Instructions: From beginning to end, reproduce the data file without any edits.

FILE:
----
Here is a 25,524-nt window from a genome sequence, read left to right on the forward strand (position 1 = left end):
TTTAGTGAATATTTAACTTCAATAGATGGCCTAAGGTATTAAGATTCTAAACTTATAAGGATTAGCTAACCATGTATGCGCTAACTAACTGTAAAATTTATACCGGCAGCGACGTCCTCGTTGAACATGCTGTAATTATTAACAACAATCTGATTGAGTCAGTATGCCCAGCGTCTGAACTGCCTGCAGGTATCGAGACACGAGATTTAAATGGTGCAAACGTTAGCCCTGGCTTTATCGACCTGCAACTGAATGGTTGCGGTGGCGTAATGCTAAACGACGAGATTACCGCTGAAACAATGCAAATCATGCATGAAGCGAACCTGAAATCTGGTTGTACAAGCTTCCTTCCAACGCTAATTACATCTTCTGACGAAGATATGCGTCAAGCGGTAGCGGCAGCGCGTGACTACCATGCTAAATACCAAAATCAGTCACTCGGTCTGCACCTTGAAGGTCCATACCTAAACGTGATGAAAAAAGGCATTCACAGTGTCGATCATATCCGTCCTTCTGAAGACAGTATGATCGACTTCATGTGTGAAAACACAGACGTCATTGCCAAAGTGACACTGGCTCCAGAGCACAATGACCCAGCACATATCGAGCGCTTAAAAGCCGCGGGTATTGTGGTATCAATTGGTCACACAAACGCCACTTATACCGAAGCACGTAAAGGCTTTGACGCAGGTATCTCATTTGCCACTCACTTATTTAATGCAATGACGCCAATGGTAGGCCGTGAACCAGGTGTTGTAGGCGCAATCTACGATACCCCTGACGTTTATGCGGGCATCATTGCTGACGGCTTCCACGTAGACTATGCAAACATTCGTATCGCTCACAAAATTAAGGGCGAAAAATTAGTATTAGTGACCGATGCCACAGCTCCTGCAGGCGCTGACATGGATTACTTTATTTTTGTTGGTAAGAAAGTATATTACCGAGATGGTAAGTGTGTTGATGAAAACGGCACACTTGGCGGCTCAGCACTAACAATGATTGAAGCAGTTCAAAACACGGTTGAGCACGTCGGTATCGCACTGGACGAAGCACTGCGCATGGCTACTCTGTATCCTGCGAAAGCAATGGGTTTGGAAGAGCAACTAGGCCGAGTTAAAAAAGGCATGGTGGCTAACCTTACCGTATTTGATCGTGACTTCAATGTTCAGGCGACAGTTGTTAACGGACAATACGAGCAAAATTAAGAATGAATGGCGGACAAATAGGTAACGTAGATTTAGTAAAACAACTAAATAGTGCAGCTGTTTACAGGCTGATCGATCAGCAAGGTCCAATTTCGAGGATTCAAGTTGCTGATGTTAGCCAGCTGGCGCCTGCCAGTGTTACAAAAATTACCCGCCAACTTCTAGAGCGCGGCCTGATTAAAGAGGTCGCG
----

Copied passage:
Here is a 25,524-nt window from a genome sequence, read left to right on the forward strand (position 1 = left end):
TTTAGTGAATATTTAACTTCAATAGATGGCCTAAGGTATTAAGATTCTAAACTTATAAGGATTAGCTAACCATGTATGCGCTAACTAACTGTAAAATTTATACCGGCAGCGACGTCCTCGTTGAACATGCTGTAATTATTAACAACAATCTGATTGAGTCAGTATGCCCAGCGTCTGAACTGCCTGCAGGTATCGAGACACGAGATTTAAATGGTGCAAACGTTAGCCCTGGCTTTATCGACCTGCAACTGAATGGTTGCGGTGGCGTAATGCTAAACGACGAGATTACCGCTGAAACAATGCAAATCATGCATGAAGCGAACCTGAAATCTGGTTGTACAAGCTTCCTTCCAACGCTAATTACATCTTCTGACGAAGATATGCGTCAAGCGGTAGCGGCAGCGCGTGACTACCATGCTAAATACCAAAATCAGTCACTCGGTCTGCACCTTGAAGGTCCATACCTAAACGTGATGAAAAAAGGCATTCACAGTGTCGATCATATCCGTCCTTCTGAAGACAGTATGATCGACTTCATGTGTGAAAACACAGACGTCATTGCCAAAGTGACACTGGCTCCAGAGCACAATGACCCAGCACATATCGAGCGCTTAAAAGCCGCGGGTATTGTGGTATCAATTGGTCACACAAACGCCACTTATACCGAAGCACGTAAAGGCTTTGACGCAGGTATCTCATTTGCCACTCACTTATTTAATGCAATGACGCCAATGGTAGGCCGTGAACCAGGTGTTGTAGGCGCAATCTACGATACCCCTGACGTTTATGCGGGCATCATTGCTGACGGCTTCCACGTAGACTATGCAAACATTCGTATCGCTCACAAAATTAAGGGCGAAAAATTAGTATTAGTGACCGATGCCACAGCTCCTGCAGGCGCTGACATGGATTACTTTATTTTTGTTGGTAAGAAAGTATATTACCGAGATGGTAAGTGTGTTGATGAAAACGGCACACTTGGCGGCTCAGCACTAACAATGATTGAAGCAGTTCAAAACACGGTTGAGCACGTCGGTATCGCACTGGACGAAGCACTGCGCATGGCTACTCTGTATCCTGCGAAAGCAATGGGTTTGGAAGAGCAACTAGGCCGAGTTAAAAAAGGCATGGTGGCTAACCTTACCGTATTTGATCGTGACTTCAATGTTCAGGCGACAGTTGTTAACGGACAATACGAGCAAAATTAAGAATGAATGGCGGACAAATAGGTAACGTAGATTTAGTAAAACAACTAAATAGTGCAGCTGTTTACAGGCTGATCGATCAGCAAGGTCCAATTTCGAGGATTCAAGTTGCTGATGTTAGCCAGCTGGCGCCTGCCAGTGTTACAAAAATTACCCGCCAACTTCTAGAGCGCGGCCTGATTAAAGAGGTCGCG